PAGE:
def main():
        command = argv[1]
        job = _commands[command]


if __name__ == "__main__":

Here's an example use file (integrals.py):

from datums import Function, Graph, Point

desc = "Perform approximate numerical integration"

def left_rectangles(graph):
    g = graph.with_include_end(False)
    return g.delta * sum(p.y for p in g)

def right_rectangles(graph):
    g = graph.with_include_end(True)
    pts = g[1:]
    return g.delta * sum(p.y for p in pts)

def midpoint_rule(graph):
    g = graph.with_include_end(False)
    f = graph.func
    halfdelta = graph.delta / 2
    midpoints = [p.x + halfdelta for p in g]
    return g.delta * sum(f(x) for x in midpoints)

def trapezoid_rule(graph):
    g = graph.with_include_end(True)
    s = g[0].y + g[-1].y + 2 * sum(p.y for p in g[1:-1])
    return s * g.delta / 2

def simpsons_rule(graph):
    g = graph.with_include_end(True)
    s = g[0].y + g[-1].y
    s += 4 * sum(p.y for p in g[1:-1:2])
    s += 2 * sum(p.y for p in g[2:-1:2])
    return s * g.delta / 3

def parseargs(a, e, l, h, n):
    Return a tuple of arguments.
    a = arguments to the function
    e = expression of the function
    l = lowpoint
    h = highpoint
    n = n
    return (a,

__all__ = [left_rectangles,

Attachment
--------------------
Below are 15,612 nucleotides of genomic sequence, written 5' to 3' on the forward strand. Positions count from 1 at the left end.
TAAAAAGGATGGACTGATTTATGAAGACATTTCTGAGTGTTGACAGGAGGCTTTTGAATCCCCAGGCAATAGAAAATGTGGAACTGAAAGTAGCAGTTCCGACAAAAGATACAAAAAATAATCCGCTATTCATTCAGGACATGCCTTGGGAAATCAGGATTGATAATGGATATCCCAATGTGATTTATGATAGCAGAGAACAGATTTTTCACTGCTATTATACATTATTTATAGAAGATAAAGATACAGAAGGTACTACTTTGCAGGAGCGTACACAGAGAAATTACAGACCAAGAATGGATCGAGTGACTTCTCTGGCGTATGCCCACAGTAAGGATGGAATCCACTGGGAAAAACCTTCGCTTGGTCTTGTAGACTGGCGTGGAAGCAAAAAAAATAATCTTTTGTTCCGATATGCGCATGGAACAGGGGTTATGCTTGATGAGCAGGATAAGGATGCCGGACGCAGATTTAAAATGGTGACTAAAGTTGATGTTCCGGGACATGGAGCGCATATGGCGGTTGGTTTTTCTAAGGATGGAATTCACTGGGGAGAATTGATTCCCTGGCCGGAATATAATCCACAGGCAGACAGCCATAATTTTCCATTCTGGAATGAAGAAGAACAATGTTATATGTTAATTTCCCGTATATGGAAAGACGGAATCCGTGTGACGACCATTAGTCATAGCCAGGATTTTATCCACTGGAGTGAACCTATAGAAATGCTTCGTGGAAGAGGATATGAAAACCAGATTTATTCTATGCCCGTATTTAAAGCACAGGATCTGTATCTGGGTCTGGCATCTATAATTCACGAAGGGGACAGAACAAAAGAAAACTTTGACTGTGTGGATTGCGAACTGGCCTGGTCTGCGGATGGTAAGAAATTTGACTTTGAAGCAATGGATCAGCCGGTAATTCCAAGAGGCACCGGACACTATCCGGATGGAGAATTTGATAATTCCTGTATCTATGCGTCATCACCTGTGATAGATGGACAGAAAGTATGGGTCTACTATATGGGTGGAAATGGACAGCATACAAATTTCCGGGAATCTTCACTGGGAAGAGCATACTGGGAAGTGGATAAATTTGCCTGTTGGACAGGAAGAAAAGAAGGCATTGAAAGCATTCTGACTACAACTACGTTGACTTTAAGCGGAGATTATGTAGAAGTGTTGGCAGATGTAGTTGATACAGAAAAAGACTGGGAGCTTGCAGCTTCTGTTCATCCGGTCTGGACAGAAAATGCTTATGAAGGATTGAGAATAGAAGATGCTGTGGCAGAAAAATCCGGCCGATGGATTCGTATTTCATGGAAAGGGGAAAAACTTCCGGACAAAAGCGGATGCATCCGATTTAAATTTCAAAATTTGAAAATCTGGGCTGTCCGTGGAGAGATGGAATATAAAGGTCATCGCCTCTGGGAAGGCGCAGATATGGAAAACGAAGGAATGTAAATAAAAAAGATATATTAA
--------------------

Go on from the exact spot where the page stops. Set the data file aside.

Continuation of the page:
def show_help():
    print("integrate {vars} {expression} {low} {high} {n}")
    print("Integrates f({vars}) from {low} to {high} with the given integer n.")

def main(*args):
        args, expr, low, hi, n = parseargs(*args)

    function = Function(args, expr)
    graph = Graph(function, low, hi, n)
    # methods will be mapped to their names, formatted for the user's viewing pleasure
    methods = {method.__name__.replace("_", " ").title(): method for method in __all__}
    longest = max(len(name) for name in methods.keys())


    for name, method in methods.items():
        print("{name:<{len}}: {approx:.10n}".format(name=name, len=longest, approx=float(method(graph))))

There is more to this program but that's the gist of it. Is this okay? Terrible? Any feedback would be appreciated.

Sample input:

python MathJunk x "x ** 2" 0 1 10

f(x) = x ** 2
interval=[0.0, 1.0), n=10, delta=1/10

Right Rectangles: 0.385
Midpoint Rule   : 0.3325
Left Rectangles : 0.285
Simpsons Rule   : 0.3333333333
Trapezoid Rule  : 0.335

1 Answer 1


Looks well organized, understandable, and suited for the domain. You might want to take care with naming to improve readability. For example, name the class Function to be MathFunction to prevent confusion of purpose. Also single-letter variable names should normally be avoided, particularly lower-case "L", except for obvious increment counters.

For more on Python naming style see the PEP guides.